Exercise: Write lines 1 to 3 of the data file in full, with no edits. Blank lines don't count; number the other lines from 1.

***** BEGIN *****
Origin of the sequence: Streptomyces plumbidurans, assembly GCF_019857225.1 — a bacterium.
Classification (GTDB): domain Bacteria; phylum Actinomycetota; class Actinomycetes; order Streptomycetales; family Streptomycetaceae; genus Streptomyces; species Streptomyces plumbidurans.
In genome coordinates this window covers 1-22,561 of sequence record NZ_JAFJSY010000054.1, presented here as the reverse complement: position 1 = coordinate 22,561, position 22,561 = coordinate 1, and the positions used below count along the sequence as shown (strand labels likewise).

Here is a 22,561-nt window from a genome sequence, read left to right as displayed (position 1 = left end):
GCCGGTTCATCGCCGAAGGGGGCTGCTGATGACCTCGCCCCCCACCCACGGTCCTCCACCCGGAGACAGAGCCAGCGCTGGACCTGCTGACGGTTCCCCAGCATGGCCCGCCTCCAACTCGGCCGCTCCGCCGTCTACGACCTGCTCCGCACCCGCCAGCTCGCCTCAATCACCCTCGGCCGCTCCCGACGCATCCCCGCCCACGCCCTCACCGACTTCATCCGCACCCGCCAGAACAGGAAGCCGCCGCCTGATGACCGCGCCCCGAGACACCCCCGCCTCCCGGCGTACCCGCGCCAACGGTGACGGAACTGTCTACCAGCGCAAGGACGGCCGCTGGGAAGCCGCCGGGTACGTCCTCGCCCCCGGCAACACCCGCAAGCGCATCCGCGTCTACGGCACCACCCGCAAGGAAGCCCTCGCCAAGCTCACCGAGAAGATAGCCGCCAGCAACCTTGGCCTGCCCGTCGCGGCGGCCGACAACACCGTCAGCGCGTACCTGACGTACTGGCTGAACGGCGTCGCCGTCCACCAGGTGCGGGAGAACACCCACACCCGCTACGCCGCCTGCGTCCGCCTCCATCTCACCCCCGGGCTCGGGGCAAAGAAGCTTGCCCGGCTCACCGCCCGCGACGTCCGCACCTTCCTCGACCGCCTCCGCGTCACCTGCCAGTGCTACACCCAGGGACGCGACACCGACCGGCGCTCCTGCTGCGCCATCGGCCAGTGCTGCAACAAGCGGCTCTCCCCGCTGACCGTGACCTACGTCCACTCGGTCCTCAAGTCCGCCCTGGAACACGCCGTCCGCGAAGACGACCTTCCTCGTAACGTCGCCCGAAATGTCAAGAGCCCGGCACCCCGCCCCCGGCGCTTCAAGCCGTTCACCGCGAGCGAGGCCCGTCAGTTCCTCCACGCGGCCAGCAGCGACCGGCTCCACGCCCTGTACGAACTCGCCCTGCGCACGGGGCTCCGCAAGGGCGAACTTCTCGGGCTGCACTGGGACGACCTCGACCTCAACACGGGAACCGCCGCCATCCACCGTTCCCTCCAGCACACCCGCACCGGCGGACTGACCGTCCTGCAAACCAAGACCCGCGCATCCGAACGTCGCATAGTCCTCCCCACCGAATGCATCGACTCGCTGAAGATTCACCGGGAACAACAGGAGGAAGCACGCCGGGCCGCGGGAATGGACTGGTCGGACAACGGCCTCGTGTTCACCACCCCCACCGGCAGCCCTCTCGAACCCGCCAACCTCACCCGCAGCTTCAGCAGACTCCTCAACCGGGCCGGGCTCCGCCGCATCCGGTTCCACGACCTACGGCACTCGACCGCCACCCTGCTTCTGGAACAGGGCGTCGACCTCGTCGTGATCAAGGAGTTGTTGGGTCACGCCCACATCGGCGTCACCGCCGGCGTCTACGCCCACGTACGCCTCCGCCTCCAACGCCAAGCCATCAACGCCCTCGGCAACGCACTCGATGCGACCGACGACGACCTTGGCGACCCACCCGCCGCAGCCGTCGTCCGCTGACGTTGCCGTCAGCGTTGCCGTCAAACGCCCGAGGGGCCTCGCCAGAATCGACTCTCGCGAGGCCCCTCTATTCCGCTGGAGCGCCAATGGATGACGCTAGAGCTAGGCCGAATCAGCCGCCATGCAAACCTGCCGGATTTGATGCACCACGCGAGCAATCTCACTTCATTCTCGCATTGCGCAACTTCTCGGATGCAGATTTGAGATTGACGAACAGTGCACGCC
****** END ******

Origin of the sequence: Streptomyces plumbidurans, assembly GCF_019857225.1 — a bacterium.
Classification (GTDB): domain Bacteria; phylum Actinomycetota; class Actinomycetes; order Streptomycetales; family Streptomycetaceae; genus Streptomyces; species Streptomyces plumbidurans.
In genome coordinates this window covers 1-22,561 of sequence record NZ_JAFJSY010000054.1, presented here as the reverse complement: position 1 = coordinate 22,561, position 22,561 = coordinate 1, and the positions used below count along the sequence as shown (strand labels likewise).